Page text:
Hiring has been weak for the past few months, with the unemployment rate at a steady, high 8.2 percent. Those of you lucky enough to score an interview can't afford to bring anything less than your A-game in this job market. Here are some of the best ways successful candidates have left a stellar impression on an employer during an interview:
- For non-creative jobs, bring one sample of your best work. While a portfolio filled with brilliant samples is not required for non-creative jobs--leaving one example of your best accomplishment is a great way to leave a lingering presence long after your interview. This can mean any tangible evidence of great work you've done in the past, whether it be reports, guidelines, media clippings, or awards. Entrepreneur and Manager Trainer Karen Southall Watts warns against overloading your interviewer with too many samples for non-creative jobs. "Years ago, I actually did this myself and the hiring manager was really overwhelmed and didn't seem to know how to react," she says. Instead, carry one sample of your best accomplishment in your briefcase. "But be prepared with links to others (e.g. via LinkedIn)," she says.
- Offer to do a free project or sample of work. Watts also suggests that you offer to do a free project or prepare a sample of work. "This can be a win-win since the candidate may land the job, can gather some useful feedback and the employer gets a 'free sample' of work," she says. But remember to communicate clearly how much work you'll do for free, Watts says. In other words, don't fall into an unpaid intern or volunteer trap.
- Don't ask when they plan to go the Initial Public Offering (IPO) route. Coupa Software's Chief Executive Officer (CEO) Rob Bernshteyn says: "Maybe it's a Silicon Valley thing, but nothing is a quicker turn off than the candidate asking when we plan to go IPO." Even if you're not in the tech industry, it's never smart to question the company's financial health. "It gives you a sense of their priorities," Bernshteyn says. "It shows that they aren't interested in contributing to the creation of a great company first and foremost." You're only interested in a quick payday. Instead, steer the focus on the company's mission.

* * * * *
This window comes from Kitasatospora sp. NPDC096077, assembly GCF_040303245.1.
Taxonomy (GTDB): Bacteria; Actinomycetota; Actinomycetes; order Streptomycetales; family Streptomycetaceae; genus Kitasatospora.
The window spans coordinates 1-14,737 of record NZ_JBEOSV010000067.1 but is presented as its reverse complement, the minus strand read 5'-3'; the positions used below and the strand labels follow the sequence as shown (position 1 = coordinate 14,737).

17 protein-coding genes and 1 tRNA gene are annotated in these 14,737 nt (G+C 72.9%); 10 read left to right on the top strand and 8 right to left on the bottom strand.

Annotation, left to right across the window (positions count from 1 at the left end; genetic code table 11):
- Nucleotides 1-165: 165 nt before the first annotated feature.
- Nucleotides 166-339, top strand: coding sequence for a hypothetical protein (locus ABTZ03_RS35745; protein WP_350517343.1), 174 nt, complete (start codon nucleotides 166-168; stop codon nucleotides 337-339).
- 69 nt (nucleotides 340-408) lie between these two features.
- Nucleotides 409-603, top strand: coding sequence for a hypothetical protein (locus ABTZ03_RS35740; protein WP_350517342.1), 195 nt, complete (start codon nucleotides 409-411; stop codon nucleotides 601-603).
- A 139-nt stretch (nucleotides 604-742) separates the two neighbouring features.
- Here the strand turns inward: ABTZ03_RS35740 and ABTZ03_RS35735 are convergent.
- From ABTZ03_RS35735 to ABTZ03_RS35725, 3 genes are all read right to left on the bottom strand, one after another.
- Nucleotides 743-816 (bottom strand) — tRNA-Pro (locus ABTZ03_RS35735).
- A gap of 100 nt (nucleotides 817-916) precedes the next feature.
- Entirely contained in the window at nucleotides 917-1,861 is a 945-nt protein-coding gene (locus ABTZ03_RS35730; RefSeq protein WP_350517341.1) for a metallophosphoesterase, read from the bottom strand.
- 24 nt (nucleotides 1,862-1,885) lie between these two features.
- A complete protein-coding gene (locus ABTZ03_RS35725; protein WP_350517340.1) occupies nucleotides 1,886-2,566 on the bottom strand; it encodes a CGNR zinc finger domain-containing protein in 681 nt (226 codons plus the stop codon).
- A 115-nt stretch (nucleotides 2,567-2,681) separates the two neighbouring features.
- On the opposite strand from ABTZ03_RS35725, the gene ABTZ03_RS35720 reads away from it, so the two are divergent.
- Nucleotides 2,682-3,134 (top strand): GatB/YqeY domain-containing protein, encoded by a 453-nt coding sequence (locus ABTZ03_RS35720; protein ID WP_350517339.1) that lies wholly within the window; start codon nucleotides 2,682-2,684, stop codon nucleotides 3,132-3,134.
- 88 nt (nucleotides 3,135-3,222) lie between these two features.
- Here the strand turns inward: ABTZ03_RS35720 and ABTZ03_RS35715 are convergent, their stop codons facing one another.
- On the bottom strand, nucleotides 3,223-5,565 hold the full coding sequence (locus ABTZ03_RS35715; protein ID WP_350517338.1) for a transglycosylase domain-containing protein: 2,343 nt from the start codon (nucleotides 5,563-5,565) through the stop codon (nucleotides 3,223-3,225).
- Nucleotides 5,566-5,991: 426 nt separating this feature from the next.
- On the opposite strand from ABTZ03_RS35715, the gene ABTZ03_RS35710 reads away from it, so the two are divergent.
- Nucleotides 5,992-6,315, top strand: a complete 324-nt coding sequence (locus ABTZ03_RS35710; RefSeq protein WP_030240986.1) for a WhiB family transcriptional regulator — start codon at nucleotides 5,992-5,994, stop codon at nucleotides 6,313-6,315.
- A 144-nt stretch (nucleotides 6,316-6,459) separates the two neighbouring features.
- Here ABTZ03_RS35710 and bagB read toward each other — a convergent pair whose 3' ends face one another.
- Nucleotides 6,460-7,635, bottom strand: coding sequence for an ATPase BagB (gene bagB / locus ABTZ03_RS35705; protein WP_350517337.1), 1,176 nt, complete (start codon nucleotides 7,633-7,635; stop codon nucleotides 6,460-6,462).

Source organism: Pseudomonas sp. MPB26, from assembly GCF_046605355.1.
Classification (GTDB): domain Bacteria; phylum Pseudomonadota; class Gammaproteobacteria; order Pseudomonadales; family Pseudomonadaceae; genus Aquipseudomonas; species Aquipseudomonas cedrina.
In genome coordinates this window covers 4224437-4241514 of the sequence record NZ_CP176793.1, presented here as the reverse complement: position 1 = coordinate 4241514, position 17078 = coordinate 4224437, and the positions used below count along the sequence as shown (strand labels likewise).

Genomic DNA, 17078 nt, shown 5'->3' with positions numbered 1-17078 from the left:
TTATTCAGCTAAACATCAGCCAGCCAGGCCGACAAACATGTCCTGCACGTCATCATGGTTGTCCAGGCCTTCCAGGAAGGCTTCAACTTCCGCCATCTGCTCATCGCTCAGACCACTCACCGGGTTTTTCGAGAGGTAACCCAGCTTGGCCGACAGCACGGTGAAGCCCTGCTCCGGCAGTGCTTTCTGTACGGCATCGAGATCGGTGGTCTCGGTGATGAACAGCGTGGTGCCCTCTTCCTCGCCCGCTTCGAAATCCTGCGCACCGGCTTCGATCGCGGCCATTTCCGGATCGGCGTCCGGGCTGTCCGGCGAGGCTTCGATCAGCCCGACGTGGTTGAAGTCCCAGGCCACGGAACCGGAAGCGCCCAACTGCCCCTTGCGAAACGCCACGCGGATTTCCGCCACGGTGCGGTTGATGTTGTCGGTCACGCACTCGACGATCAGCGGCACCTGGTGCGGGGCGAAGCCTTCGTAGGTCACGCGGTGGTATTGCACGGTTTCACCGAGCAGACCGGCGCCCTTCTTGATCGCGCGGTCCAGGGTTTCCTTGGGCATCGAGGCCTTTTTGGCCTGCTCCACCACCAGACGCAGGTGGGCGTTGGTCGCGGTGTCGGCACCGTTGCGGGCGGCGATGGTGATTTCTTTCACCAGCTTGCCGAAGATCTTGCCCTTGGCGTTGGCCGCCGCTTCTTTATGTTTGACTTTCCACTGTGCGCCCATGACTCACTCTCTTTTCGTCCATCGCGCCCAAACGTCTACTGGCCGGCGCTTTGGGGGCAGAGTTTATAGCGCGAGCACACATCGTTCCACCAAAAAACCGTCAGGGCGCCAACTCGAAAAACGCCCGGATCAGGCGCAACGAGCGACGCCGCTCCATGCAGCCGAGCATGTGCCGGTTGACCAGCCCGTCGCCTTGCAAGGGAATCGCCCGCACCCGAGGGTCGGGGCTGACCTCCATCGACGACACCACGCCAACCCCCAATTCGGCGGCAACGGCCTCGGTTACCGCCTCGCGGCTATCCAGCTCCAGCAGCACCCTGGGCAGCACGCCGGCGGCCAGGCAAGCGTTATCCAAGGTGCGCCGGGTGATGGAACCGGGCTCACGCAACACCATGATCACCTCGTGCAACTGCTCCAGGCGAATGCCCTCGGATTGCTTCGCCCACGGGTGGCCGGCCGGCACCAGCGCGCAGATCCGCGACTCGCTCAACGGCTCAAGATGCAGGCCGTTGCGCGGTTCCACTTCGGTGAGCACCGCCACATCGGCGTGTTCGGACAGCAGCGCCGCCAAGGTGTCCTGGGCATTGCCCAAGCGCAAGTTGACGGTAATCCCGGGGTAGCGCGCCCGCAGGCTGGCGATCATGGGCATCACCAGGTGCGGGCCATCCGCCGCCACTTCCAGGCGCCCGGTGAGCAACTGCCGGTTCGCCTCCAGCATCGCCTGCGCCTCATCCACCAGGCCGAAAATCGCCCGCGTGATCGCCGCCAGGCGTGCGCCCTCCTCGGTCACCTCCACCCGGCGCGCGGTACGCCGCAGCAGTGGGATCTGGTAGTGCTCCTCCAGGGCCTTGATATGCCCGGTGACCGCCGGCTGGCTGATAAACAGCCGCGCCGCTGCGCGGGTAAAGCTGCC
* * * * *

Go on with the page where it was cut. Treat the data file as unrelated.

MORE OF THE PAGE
- Point out a mistake by the company. "We once hired someone who simply spotted a problem on our website and showed us how to fix it without any prompting," says Sandip Singh, CEO and founder of the fundraising website Go Get Funding. This type of initiative is incredibly impressive and demonstrates just how valuable you will be to the team.
- Ask smart questions that really make 'em think. Stay away from bland, easy questions (like what's the work attire policy?), or "yes" or "no" questions (like do you offer overtime?). Your interviewer can recite these answers in their sleep. Ask questions that show off your knowledge of the company and position.
- Make eye contact. You don't have to glue your eyes on the interviewer's gaze. It's okay to blink once in a while. But consistent eye contact speaks volumes about your confidence. Most people are kind of shaky and uncomfortable in a job interview--but if you focus on eye contact and be your most charming self, you'll stand out from the herd.
- Craft compelling stories, not just answers. Watts makes a good point: "The 'tell me about a time' or 'tell me what you'd do' interview is pretty much standard these days." Anticipate these questions and create awesome stories (complete with a beginning, middle, and end) beforehand, pulling from your past experiences. This will help your interview feel more like a conversation than an interrogation. Bernshteyn would agree and says, "Robotic interviews just don't win."
- Weave in the company's core values. For Bernshteyn, one memorable candidate not only explained the company's three core values but also talked about how their values aligned with tangible examples. "They wove themselves into the fabric of our company during the interviewing process where at the end of the interview I felt like we had already been working together for some time," he says. This is particularly a great answer to the common question: "Why do you want to work here?"